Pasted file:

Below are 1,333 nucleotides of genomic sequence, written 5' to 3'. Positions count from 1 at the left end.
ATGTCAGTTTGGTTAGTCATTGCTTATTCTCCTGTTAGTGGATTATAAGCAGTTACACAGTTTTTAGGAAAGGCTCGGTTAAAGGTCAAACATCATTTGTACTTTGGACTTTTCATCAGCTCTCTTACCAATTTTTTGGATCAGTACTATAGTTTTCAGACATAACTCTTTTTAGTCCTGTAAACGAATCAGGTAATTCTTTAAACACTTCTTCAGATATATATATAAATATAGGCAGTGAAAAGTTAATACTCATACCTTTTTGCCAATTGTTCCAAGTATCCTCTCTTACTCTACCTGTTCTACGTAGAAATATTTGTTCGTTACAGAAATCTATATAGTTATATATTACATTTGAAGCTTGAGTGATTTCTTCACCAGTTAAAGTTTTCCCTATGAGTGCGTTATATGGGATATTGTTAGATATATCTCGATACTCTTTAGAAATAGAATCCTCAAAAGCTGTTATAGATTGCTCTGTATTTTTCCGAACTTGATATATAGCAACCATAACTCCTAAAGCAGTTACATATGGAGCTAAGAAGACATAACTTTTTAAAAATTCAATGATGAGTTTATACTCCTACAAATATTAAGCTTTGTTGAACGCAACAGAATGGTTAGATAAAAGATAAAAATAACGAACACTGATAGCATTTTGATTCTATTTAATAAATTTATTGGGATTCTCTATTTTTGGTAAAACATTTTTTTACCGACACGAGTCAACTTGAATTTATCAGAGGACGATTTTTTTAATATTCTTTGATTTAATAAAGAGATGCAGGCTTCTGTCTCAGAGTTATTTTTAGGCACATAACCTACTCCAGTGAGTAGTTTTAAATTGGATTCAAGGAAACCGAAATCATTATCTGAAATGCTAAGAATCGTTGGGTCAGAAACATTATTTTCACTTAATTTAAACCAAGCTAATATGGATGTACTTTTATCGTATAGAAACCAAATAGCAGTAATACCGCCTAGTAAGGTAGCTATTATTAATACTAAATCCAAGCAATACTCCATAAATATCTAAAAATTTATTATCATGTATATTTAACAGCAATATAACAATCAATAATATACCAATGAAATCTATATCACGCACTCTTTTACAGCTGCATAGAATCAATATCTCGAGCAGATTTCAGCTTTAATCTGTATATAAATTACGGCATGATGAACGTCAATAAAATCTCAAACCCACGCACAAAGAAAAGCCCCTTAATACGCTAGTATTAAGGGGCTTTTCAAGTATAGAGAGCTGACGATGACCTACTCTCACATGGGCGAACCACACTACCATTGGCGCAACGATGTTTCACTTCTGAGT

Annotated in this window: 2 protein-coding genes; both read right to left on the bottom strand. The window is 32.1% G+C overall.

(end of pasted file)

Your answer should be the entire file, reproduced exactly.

Below are 1,333 nucleotides of genomic sequence, written 5' to 3'. Positions count from 1 at the left end.
ATGTCAGTTTGGTTAGTCATTGCTTATTCTCCTGTTAGTGGATTATAAGCAGTTACACAGTTTTTAGGAAAGGCTCGGTTAAAGGTCAAACATCATTTGTACTTTGGACTTTTCATCAGCTCTCTTACCAATTTTTTGGATCAGTACTATAGTTTTCAGACATAACTCTTTTTAGTCCTGTAAACGAATCAGGTAATTCTTTAAACACTTCTTCAGATATATATATAAATATAGGCAGTGAAAAGTTAATACTCATACCTTTTTGCCAATTGTTCCAAGTATCCTCTCTTACTCTACCTGTTCTACGTAGAAATATTTGTTCGTTACAGAAATCTATATAGTTATATATTACATTTGAAGCTTGAGTGATTTCTTCACCAGTTAAAGTTTTCCCTATGAGTGCGTTATATGGGATATTGTTAGATATATCTCGATACTCTTTAGAAATAGAATCCTCAAAAGCTGTTATAGATTGCTCTGTATTTTTCCGAACTTGATATATAGCAACCATAACTCCTAAAGCAGTTACATATGGAGCTAAGAAGACATAACTTTTTAAAAATTCAATGATGAGTTTATACTCCTACAAATATTAAGCTTTGTTGAACGCAACAGAATGGTTAGATAAAAGATAAAAATAACGAACACTGATAGCATTTTGATTCTATTTAATAAATTTATTGGGATTCTCTATTTTTGGTAAAACATTTTTTTACCGACACGAGTCAACTTGAATTTATCAGAGGACGATTTTTTTAATATTCTTTGATTTAATAAAGAGATGCAGGCTTCTGTCTCAGAGTTATTTTTAGGCACATAACCTACTCCAGTGAGTAGTTTTAAATTGGATTCAAGGAAACCGAAATCATTATCTGAAATGCTAAGAATCGTTGGGTCAGAAACATTATTTTCACTTAATTTAAACCAAGCTAATATGGATGTACTTTTATCGTATAGAAACCAAATAGCAGTAATACCGCCTAGTAAGGTAGCTATTATTAATACTAAATCCAAGCAATACTCCATAAATATCTAAAAATTTATTATCATGTATATTTAACAGCAATATAACAATCAATAATATACCAATGAAATCTATATCACGCACTCTTTTACAGCTGCATAGAATCAATATCTCGAGCAGATTTCAGCTTTAATCTGTATATAAATTACGGCATGATGAACGTCAATAAAATCTCAAACCCACGCACAAAGAAAAGCCCCTTAATACGCTAGTATTAAGGGGCTTTTCAAGTATAGAGAGCTGACGATGACCTACTCTCACATGGGCGAACCACACTACCATTGGCGCAACGATGTTTCACTTCTGAGT

Annotated in this window: 2 protein-coding genes; both read right to left on the bottom strand. The window is 32.1% G+C overall.